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Privacy and security – can we future proof biometrics?

Privacy and security – can we future proof biometrics?

By Alfred Chan, CEO of Infinity Optics 

News of privacy and data breaches are capturing headlines every day. Biometric templates are believed to be secured with encryption and they cannot be reverse-engineered to generate the biometric patterns, however, history tells us that all countermeasures fall short at some point of time. Even new technologies that claim to secure biometric data are either not secure or have suboptimal performance. The privacy risks that accompany biometrics databases and repositories are now becoming more extreme and it is expected that more stringent regulations will be enacted to evaluate the data collected and its purpose.

Recent technologies protecting privacy and sensitive biometric information

The surge in biometric applications and their widespread adoption have made it clear that this technology is not going to go away anytime soon. Biometric technology powered identification and authentication is taking over all forms of establishing or verifying a person’s identity. However, it has also raised the privacy and security concerns of the large amount of biometric data amassed on a daily basis. Can we remove or make the biometric data completely obscure to protect any other form of identity authentication tool from potential misuse? Since biometric data is now stored on connected information systems, do modern biometric systems using centralized or decentralized encryption secure the storage and transfer of biometric data? Or can we remove the sensitive biometric data and replace it with a true biometric hash?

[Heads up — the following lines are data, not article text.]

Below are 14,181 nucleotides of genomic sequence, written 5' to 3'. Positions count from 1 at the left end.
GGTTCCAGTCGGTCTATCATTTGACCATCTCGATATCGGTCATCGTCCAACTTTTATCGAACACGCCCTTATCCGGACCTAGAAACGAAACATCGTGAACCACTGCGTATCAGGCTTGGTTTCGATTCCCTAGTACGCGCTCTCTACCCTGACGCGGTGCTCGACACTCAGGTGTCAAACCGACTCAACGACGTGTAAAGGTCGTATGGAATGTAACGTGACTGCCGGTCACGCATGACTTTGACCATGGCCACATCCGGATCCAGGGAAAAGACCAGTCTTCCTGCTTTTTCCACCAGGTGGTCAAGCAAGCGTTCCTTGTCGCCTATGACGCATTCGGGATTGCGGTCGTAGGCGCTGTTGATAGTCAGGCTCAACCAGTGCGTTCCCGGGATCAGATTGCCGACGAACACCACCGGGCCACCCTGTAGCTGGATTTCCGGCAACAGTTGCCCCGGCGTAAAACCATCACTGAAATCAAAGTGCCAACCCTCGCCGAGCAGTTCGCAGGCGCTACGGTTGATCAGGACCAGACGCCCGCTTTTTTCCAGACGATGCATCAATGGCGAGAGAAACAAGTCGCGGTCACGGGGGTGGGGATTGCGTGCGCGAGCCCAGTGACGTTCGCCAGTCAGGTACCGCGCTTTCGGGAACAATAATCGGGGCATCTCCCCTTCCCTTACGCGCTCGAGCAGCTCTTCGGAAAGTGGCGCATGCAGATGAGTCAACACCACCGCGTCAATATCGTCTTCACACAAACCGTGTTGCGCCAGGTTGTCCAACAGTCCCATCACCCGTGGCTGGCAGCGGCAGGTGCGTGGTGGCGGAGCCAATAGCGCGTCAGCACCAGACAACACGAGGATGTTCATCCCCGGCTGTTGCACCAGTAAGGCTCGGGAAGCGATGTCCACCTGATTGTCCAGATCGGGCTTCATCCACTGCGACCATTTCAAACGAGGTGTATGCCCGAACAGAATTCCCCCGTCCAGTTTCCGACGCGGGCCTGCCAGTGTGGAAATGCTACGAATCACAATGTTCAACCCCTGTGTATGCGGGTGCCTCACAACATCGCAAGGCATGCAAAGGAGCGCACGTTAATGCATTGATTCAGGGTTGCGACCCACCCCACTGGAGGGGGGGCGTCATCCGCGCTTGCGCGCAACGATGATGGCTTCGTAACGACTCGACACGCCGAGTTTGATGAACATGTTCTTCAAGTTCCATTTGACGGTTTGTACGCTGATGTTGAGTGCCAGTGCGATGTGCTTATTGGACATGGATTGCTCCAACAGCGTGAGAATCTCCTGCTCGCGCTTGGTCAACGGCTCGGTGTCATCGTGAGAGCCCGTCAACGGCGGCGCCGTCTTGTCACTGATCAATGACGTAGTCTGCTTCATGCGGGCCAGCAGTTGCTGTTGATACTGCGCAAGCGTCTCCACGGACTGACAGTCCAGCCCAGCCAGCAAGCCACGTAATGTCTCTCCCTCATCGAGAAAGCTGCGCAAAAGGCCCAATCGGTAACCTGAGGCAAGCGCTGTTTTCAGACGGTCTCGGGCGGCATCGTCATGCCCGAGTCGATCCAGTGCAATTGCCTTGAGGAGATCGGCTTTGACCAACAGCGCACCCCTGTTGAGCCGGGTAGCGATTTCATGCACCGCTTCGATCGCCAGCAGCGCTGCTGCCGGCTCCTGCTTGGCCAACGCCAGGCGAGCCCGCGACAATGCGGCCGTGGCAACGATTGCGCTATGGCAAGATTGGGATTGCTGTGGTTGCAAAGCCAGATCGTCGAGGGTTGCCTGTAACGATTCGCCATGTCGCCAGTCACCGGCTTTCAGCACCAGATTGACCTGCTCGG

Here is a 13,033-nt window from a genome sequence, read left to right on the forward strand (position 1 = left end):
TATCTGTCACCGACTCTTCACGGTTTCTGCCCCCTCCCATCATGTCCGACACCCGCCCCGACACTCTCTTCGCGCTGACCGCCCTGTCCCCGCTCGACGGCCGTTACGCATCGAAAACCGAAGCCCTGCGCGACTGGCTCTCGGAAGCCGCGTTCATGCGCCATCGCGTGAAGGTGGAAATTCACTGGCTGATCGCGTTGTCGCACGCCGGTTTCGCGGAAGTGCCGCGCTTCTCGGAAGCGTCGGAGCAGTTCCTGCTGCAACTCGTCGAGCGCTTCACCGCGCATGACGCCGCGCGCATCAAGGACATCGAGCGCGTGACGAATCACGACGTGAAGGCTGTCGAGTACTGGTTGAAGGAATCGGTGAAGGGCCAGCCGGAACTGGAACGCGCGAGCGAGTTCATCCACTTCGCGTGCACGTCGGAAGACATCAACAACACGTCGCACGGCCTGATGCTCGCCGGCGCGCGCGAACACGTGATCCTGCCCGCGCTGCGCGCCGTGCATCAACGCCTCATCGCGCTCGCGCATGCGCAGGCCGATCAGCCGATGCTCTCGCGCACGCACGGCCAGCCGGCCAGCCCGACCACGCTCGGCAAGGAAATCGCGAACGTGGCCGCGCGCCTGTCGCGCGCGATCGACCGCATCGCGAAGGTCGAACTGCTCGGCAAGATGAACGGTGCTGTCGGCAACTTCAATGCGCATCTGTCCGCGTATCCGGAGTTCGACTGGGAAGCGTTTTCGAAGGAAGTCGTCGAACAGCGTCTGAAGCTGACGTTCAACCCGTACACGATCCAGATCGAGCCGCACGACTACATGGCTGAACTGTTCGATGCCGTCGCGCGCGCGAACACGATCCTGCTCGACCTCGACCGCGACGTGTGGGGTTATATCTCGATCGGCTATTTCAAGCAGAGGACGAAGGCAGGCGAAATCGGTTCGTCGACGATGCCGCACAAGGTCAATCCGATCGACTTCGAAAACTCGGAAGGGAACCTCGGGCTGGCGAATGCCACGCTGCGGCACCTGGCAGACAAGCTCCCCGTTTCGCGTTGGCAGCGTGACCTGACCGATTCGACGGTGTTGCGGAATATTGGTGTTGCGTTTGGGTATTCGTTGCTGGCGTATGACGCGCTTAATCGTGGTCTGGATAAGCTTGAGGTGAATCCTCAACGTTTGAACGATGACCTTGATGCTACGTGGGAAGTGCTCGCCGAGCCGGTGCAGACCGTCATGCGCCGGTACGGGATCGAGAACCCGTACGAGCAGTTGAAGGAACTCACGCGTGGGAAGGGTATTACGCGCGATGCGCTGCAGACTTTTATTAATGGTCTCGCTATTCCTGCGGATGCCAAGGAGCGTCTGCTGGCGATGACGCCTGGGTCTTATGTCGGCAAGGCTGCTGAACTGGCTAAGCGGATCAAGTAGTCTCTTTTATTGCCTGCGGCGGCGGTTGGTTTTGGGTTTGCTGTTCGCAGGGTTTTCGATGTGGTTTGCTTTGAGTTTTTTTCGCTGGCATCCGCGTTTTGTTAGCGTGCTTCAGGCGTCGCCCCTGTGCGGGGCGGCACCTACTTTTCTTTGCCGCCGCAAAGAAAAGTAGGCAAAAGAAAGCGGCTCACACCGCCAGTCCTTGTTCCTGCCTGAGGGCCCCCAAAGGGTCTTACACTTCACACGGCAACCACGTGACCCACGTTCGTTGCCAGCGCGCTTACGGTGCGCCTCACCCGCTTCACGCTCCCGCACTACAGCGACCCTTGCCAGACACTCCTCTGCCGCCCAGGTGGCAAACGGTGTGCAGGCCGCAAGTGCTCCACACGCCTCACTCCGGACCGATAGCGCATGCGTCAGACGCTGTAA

True biometric hash as the catalyst

True biometric hash is a technology similar to general cryptographic hashing that is a one-way function to convert biometric codes into a non-reversible cryptographic hash without the need of a template. The True Biometric Hash is generated directly from the biometric scan for verification and there is no template collected nor stored during the registration process. This novel approach ensures absolute privacy and removes any possible risks. There is no sensitive biometric data that can be used by hackers to gain access to your registration if stolen. The True Biometric Hash delivers privacy, security and biometric performance, and it allows unlimited revocation, portability of the registration without risks and other flexibilities for symmetric and asymmetric encryption for PKI. The technology could be a catalyst for a new generation of privacy-by-default biometric applications.

About the author

Alfred Chan is CEO of Infinity Optics.

DISCLAIMER: Biometric Update’s Industry Insights are submitted content. The views expressed in this post are that of the author, and don’t necessarily reflect the views of Biometric Update.

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